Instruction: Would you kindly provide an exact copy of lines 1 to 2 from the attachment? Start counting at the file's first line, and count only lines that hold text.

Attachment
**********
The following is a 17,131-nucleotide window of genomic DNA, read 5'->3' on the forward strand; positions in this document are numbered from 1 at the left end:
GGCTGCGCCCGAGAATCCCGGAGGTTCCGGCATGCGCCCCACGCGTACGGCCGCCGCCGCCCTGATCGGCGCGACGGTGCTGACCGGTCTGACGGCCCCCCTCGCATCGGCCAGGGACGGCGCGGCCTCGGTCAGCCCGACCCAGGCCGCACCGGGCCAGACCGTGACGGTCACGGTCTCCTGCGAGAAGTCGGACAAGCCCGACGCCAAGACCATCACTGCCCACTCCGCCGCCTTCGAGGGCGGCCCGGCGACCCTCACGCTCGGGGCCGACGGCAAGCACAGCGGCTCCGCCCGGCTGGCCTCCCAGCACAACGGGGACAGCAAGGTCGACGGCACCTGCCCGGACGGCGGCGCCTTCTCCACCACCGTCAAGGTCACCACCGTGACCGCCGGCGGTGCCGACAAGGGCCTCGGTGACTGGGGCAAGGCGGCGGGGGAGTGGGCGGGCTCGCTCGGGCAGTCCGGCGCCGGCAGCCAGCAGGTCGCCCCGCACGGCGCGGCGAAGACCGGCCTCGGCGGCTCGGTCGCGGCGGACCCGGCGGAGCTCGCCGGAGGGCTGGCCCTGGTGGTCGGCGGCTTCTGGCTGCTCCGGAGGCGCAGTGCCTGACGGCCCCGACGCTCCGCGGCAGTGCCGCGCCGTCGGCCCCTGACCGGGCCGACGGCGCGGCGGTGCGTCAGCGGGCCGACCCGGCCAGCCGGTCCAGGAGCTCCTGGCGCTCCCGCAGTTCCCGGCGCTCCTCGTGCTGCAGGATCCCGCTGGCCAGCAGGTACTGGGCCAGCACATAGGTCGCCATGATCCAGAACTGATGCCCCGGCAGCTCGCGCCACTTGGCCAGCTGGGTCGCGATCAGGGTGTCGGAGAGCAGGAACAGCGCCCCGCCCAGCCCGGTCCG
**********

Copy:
The following is a 17,131-nucleotide window of genomic DNA, read 5'->3' on the forward strand; positions in this document are numbered from 1 at the left end:
GGCTGCGCCCGAGAATCCCGGAGGTTCCGGCATGCGCCCCACGCGTACGGCCGCCGCCGCCCTGATCGGCGCGACGGTGCTGACCGGTCTGACGGCCCCCCTCGCATCGGCCAGGGACGGCGCGGCCTCGGTCAGCCCGACCCAGGCCGCACCGGGCCAGACCGTGACGGTCACGGTCTCCTGCGAGAAGTCGGACAAGCCCGACGCCAAGACCATCACTGCCCACTCCGCCGCCTTCGAGGGCGGCCCGGCGACCCTCACGCTCGGGGCCGACGGCAAGCACAGCGGCTCCGCCCGGCTGGCCTCCCAGCACAACGGGGACAGCAAGGTCGACGGCACCTGCCCGGACGGCGGCGCCTTCTCCACCACCGTCAAGGTCACCACCGTGACCGCCGGCGGTGCCGACAAGGGCCTCGGTGACTGGGGCAAGGCGGCGGGGGAGTGGGCGGGCTCGCTCGGGCAGTCCGGCGCCGGCAGCCAGCAGGTCGCCCCGCACGGCGCGGCGAAGACCGGCCTCGGCGGCTCGGTCGCGGCGGACCCGGCGGAGCTCGCCGGAGGGCTGGCCCTGGTGGTCGGCGGCTTCTGGCTGCTCCGGAGGCGCAGTGCCTGACGGCCCCGACGCTCCGCGGCAGTGCCGCGCCGTCGGCCCCTGACCGGGCCGACGGCGCGGCGGTGCGTCAGCGGGCCGACCCGGCCAGCCGGTCCAGGAGCTCCTGGCGCTCCCGCAGTTCCCGGCGCTCCTCGTGCTGCAGGATCCCGCTGGCCAGCAGGTACTGGGCCAGCACATAGGTCGCCATGATCCAGAACTGATGCCCCGGCAGCTCGCGCCACTTGGCCAGCTGGGTCGCGATCAGGGTGTCGGAGAGCAGGAACAGCGCCCCGCCCAGCCCGGTCCG